Fetishism and Culture: A Different Theory of Modernity. Hartmut Böhme. Trans. Anna Galt. Berlin and Boston: Walter de Gruyter, 2014. Pp. 431 (cloth).

Hartmut Böhme takes the concept of fetishism as a pivotal topic for an analysis of modern culture and discourse in the West. The book is both ambitious and modest. It is ambitious in that it attempts a comprehensive survey of the historical use of the concept of fetishism throughout virtually all domains of modern discourse. Böhme strategically divides this field into three areas corresponding to Chapters II, III, and IV: religion, Marxism, and psychoanalysis. This schema is intended to facilitate the organization of a very broad topic, which spans from (at least) the Enlightenment to the present day, from religion to science, from economics to art—that is to say, virtually all domains of Western life over the last few centuries. The concept of fetishism as a modern invention and the defining category of modernity constitutes the connecting thread of Böhme’s story. Issues and specific examples within the chapters frequently, and unsurprisingly, overlap. The task of surveying all of these fields in both premodern and modern times could never be fully realized in a single book, but Böhme manages to include so much material here that it would be churlish to quarrel with the absence from his compendium of particular authors, social aspects, or activities. The positive note worth making in this respect is the amount of material made available to any scholar interested in the broad matter of fetishism, for the bulk of this 431-page book is dedicated to the enumeration and exploration of a host of theoretical debates held in the West about the problematic relation between subject and object, person and thing, agent and patient, mind and body, reason and desire, and so on. Fetishism is located at the core of these oppositions, and this fetishism is two-sided: it is the idea that inanimate things have agency and that, conversely, humans are under the control of inanimate things. The concept is problematic and suspicious, but a pervasive one nonetheless. This alone is sufficient reason to justify the task of tackling the fate of the concept in modern discourse, and Böhme’s book is a contribution in that direction.

A brief outline of the contents of Fetishism and Culture could be drawn as follows. After an Introduction of the subject and other minor considerations, Chapter I defines more clearly Böhme’s theoretical position and presents the general case for the kind of analyses performed later on, with a lengthy discussion of phenomenology and, among other things, of Bruno Latour’s work (this is actually the crux of this book, as we will see). Chapter II treats authors ranging from Thomas Aquinas to Aby Warburg, and the concept of fetishism is viewed in relation to the problems posed by “primitive” idolatry and magic, which Western Europeans first identified in non-European peoples and then in themselves. Chapter III discusses fetishism within Marxist discourse on the objectification of workers and the commodification of things, including a section on museums and private collections. Chapter IV investigates the use of fetishism in psychoanalytic and feminist discourse (grouped together as discourse on sex), ending with three brief examples of areas where the relation between fetishism and our bodies raises theoretical (and practical) problems: food, fashion, and cinema.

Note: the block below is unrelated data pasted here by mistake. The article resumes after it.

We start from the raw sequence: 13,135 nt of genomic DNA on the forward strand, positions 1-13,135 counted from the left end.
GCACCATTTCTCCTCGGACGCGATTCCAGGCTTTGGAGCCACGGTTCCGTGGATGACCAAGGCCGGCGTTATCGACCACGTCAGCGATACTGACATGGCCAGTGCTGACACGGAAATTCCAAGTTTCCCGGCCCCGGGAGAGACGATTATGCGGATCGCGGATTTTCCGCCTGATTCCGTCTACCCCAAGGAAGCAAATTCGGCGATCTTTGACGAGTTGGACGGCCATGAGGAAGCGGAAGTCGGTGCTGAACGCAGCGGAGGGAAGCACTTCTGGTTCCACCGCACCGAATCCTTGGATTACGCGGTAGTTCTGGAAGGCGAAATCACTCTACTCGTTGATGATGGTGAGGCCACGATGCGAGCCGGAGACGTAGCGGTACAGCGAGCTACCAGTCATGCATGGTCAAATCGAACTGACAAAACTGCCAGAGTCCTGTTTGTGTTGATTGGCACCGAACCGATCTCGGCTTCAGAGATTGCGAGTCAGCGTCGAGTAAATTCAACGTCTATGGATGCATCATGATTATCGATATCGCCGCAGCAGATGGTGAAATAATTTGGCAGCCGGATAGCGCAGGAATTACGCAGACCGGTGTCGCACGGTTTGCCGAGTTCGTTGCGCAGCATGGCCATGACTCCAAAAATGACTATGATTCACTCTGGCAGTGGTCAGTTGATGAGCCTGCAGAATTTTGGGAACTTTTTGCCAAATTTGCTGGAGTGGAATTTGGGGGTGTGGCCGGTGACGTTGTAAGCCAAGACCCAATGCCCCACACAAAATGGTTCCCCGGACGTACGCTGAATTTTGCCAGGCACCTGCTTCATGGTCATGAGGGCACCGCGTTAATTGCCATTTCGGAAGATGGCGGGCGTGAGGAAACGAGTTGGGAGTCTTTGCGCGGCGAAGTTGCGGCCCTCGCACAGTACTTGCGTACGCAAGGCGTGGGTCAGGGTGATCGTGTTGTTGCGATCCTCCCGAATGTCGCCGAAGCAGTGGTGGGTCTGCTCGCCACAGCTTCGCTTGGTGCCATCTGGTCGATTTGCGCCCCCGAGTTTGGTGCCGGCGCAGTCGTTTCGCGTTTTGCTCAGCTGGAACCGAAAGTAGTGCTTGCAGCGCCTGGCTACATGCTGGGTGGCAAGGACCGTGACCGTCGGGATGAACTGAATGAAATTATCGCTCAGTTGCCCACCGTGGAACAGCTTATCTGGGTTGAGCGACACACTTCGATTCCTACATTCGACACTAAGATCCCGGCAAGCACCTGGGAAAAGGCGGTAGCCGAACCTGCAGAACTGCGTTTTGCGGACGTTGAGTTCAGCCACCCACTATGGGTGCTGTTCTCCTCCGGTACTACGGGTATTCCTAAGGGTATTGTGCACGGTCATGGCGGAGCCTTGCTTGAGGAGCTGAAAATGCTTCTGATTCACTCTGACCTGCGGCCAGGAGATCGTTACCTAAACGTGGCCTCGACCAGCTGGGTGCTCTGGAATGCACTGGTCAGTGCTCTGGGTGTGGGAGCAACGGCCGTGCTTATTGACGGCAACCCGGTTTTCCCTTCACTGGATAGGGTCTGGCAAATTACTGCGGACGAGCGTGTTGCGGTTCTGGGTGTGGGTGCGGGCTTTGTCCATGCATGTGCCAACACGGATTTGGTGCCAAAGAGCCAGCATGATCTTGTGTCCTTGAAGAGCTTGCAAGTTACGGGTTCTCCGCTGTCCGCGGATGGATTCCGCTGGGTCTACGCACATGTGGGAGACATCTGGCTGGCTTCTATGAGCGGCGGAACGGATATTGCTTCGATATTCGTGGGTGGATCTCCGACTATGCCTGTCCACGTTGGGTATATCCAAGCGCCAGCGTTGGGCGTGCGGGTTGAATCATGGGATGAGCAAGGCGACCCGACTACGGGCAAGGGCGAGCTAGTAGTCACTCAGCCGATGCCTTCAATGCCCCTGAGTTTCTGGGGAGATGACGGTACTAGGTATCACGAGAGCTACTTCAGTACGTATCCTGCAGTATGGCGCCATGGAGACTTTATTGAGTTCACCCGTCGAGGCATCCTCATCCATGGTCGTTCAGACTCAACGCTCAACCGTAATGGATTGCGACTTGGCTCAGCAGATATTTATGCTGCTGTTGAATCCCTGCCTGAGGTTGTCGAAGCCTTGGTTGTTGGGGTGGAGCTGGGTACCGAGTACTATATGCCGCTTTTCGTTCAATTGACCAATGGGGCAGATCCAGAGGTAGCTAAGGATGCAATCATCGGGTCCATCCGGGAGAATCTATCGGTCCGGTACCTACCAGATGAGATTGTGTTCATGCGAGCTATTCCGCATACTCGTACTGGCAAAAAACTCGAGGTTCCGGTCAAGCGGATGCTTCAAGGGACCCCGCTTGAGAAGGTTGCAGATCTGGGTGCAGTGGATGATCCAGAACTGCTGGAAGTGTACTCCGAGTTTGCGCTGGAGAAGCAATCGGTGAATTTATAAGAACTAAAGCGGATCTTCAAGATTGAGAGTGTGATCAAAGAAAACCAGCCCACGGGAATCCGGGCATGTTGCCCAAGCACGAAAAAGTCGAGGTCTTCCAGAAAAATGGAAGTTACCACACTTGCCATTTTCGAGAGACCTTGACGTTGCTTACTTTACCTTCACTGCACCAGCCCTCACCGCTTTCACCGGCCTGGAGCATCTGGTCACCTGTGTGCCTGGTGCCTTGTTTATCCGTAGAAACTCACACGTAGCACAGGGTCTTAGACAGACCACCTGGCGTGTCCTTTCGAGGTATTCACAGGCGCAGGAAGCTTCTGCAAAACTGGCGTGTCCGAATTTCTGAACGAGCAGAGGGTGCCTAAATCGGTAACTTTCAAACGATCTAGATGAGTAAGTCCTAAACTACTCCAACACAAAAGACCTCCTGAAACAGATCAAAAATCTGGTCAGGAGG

A final, yet not so complimentary, comment on the book considered as a survey must be made, for Böhme’s ambitious comprehensiveness has its pitfalls. Some issues or areas the book addresses are tackled very unsatisfactorily in terms of depth. Cinema is a clear case here. There is such a copious amount of scholarly literature on film and the relation it has, for example, with psychoanalysis, that Böhme’s meager treatment of the subject runs the serious risk of seeming to have been included merely for the sake of it. Given the topic, it is perplexing that cinema is treated so sparingly and that major authors go entirely unmentioned—one thinks immediately of Slavoj Žižek, who has written abundantly about film and, precisely, its relation to Marxism, psychoanalysis, and feminism. I must be clear that this is not a complaint about what is absent from the book, but about the frail treatment of some of what is present.

There are also problems with Böhme’s use of certain authors. He quotes Ludwig Wittgenstein three times, for example. The first quotation (p. 27, n. 7) is a remark which Böhme claims Wittgenstein uttered socially, and so which appears without a reference. Moreover, it completely misconstrues the Austrian philosopher as one who stands for some kind of enlightened positivism against “stupid anthropomorphism.” The other two instances (pp. 48, 98) are taken from the Tractatus Logico-Philosophicus—an early work against which Wittgenstein himself later argued and a treatise which, in any case, commentators still struggle to align with the rest of Wittgenstein’s thinking. Yet Böhme takes a few remarks from the Tractatus, without concern for the rest of Wittgenstein’s work, as the basis for an interpretation of his thought. These methodological problems are compounded by the odd choice of text. Why choose the Tractatus rather than the Remarks on Frazer’s Golden Bough, for example, which seems much more suited to Böhme’s topic—not to mention the many other works which Wittgenstein wrote on culture, art, value, and our relation with things in general?